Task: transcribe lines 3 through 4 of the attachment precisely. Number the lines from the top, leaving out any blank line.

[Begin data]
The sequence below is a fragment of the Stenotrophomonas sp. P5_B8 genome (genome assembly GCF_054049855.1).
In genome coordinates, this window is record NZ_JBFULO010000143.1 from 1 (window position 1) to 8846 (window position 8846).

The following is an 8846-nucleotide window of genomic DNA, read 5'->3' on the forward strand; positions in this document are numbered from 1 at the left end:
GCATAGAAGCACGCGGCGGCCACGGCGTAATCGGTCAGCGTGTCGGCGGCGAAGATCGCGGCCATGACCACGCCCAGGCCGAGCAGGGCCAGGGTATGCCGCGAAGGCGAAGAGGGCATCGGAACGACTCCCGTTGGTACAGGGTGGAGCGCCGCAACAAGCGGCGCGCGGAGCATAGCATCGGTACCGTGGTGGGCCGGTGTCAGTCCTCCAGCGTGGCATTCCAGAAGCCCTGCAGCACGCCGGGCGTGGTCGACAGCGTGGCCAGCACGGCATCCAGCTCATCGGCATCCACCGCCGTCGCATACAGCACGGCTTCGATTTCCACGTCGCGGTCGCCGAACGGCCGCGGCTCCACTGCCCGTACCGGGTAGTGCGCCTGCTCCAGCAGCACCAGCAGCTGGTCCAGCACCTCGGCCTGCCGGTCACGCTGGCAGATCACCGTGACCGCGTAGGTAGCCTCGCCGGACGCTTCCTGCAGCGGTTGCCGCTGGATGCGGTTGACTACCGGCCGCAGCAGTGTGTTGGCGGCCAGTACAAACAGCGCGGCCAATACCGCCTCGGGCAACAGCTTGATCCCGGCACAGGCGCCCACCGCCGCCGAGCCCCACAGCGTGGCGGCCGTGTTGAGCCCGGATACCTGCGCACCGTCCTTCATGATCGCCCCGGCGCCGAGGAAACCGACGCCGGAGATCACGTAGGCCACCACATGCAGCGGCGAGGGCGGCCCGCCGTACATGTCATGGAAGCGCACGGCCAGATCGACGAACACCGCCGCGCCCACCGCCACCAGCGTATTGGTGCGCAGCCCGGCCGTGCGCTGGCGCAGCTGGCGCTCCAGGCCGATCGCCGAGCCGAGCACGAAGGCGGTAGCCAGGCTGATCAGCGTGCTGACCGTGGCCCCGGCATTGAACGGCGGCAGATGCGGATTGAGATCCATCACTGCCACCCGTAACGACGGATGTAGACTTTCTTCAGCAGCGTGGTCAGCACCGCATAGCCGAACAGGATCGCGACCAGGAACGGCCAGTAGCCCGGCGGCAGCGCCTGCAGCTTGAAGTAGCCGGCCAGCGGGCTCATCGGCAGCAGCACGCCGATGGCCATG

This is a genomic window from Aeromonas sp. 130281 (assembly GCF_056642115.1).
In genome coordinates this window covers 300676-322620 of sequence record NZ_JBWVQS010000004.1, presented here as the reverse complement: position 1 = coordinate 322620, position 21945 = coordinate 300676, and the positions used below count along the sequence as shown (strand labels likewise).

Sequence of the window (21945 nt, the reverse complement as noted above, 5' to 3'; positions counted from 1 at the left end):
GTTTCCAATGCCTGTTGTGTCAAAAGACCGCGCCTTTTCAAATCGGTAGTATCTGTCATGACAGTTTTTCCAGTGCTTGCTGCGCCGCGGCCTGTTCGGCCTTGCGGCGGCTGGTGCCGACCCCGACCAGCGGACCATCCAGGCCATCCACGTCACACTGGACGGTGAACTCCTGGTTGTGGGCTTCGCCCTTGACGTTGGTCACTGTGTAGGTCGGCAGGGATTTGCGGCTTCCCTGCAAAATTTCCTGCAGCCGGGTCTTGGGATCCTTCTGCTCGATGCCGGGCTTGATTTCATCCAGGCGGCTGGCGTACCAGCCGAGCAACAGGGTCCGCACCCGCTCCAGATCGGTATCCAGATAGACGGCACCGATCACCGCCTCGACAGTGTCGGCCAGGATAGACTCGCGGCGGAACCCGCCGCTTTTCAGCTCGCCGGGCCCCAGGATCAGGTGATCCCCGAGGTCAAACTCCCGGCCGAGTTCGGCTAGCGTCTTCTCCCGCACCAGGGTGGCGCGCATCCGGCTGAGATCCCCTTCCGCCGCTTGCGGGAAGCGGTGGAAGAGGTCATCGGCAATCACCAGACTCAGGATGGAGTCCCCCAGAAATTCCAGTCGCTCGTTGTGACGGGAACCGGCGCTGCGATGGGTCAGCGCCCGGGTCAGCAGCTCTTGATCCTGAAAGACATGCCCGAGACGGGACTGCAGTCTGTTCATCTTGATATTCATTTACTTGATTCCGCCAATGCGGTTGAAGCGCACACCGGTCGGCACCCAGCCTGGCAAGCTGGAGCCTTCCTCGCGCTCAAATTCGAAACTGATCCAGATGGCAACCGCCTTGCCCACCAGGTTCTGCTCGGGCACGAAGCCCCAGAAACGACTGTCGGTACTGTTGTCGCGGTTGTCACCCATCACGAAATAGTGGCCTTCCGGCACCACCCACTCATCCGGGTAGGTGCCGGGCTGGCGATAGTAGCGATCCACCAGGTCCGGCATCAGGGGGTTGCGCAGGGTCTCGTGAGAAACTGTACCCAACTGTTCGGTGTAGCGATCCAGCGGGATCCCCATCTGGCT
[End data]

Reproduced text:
The following is an 8846-nucleotide window of genomic DNA, read 5'->3' on the forward strand; positions in this document are numbered from 1 at the left end:
GCATAGAAGCACGCGGCGGCCACGGCGTAATCGGTCAGCGTGTCGGCGGCGAAGATCGCGGCCATGACCACGCCCAGGCCGAGCAGGGCCAGGGTATGCCGCGAAGGCGAAGAGGGCATCGGAACGACTCCCGTTGGTACAGGGTGGAGCGCCGCAACAAGCGGCGCGCGGAGCATAGCATCGGTACCGTGGTGGGCCGGTGTCAGTCCTCCAGCGTGGCATTCCAGAAGCCCTGCAGCACGCCGGGCGTGGTCGACAGCGTGGCCAGCACGGCATCCAGCTCATCGGCATCCACCGCCGTCGCATACAGCACGGCTTCGATTTCCACGTCGCGGTCGCCGAACGGCCGCGGCTCCACTGCCCGTACCGGGTAGTGCGCCTGCTCCAGCAGCACCAGCAGCTGGTCCAGCACCTCGGCCTGCCGGTCACGCTGGCAGATCACCGTGACCGCGTAGGTAGCCTCGCCGGACGCTTCCTGCAGCGGTTGCCGCTGGATGCGGTTGACTACCGGCCGCAGCAGTGTGTTGGCGGCCAGTACAAACAGCGCGGCCAATACCGCCTCGGGCAACAGCTTGATCCCGGCACAGGCGCCCACCGCCGCCGAGCCCCACAGCGTGGCGGCCGTGTTGAGCCCGGATACCTGCGCACCGTCCTTCATGATCGCCCCGGCGCCGAGGAAACCGACGCCGGAGATCACGTAGGCCACCACATGCAGCGGCGAGGGCGGCCCGCCGTACATGTCATGGAAGCGCACGGCCAGATCGACGAACACCGCCGCGCCCACCGCCACCAGCGTATTGGTGCGCAGCCCGGCCGTGCGCTGGCGCAGCTGGCGCTCCAGGCCGATCGCCGAGCCGAGCACGAAGGCGGTAGCCAGGCTGATCAGCGTGCTGACCGTGGCCCCGGCATTGAACGGCGGCAGATGCGGATTGAGATCCATCACTGCCACCCGTAACGACGGATGTAGACTTTCTTCAGCAGCGTGGTCAGCACCGCATAGCCGAACAGGATCGCGACCAGGAACGGCCAGTAGCCCGGCGGCAGCGCCTGCAGCTTGAAGTAGCCGGCCAGCGGGCTCATCGGCAGCAGCACGCCGATGGCCATG